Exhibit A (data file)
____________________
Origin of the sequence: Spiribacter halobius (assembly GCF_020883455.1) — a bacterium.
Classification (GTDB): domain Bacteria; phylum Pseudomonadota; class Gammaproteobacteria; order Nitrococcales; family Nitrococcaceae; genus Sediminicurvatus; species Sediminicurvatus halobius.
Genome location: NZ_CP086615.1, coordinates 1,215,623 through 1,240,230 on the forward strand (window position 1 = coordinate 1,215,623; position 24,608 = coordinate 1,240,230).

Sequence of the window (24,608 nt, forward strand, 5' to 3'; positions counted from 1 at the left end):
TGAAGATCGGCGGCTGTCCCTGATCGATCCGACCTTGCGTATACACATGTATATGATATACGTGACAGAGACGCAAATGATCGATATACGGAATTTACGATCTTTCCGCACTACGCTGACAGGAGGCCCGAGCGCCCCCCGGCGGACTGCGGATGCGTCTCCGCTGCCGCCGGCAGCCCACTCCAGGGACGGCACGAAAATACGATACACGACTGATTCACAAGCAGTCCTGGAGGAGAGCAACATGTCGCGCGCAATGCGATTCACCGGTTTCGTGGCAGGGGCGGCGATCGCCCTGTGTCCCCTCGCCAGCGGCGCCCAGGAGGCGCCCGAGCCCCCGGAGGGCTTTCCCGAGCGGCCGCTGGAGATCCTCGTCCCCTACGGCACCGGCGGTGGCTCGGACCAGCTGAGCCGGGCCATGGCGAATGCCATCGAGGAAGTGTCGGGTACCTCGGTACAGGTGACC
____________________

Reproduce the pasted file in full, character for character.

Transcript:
Origin of the sequence: Spiribacter halobius (assembly GCF_020883455.1) — a bacterium.
Classification (GTDB): domain Bacteria; phylum Pseudomonadota; class Gammaproteobacteria; order Nitrococcales; family Nitrococcaceae; genus Sediminicurvatus; species Sediminicurvatus halobius.
Genome location: NZ_CP086615.1, coordinates 1,215,623 through 1,240,230 on the forward strand (window position 1 = coordinate 1,215,623; position 24,608 = coordinate 1,240,230).

Sequence of the window (24,608 nt, forward strand, 5' to 3'; positions counted from 1 at the left end):
TGAAGATCGGCGGCTGTCCCTGATCGATCCGACCTTGCGTATACACATGTATATGATATACGTGACAGAGACGCAAATGATCGATATACGGAATTTACGATCTTTCCGCACTACGCTGACAGGAGGCCCGAGCGCCCCCCGGCGGACTGCGGATGCGTCTCCGCTGCCGCCGGCAGCCCACTCCAGGGACGGCACGAAAATACGATACACGACTGATTCACAAGCAGTCCTGGAGGAGAGCAACATGTCGCGCGCAATGCGATTCACCGGTTTCGTGGCAGGGGCGGCGATCGCCCTGTGTCCCCTCGCCAGCGGCGCCCAGGAGGCGCCCGAGCCCCCGGAGGGCTTTCCCGAGCGGCCGCTGGAGATCCTCGTCCCCTACGGCACCGGCGGTGGCTCGGACCAGCTGAGCCGGGCCATGGCGAATGCCATCGAGGAAGTGTCGGGTACCTCGGTACAGGTGACC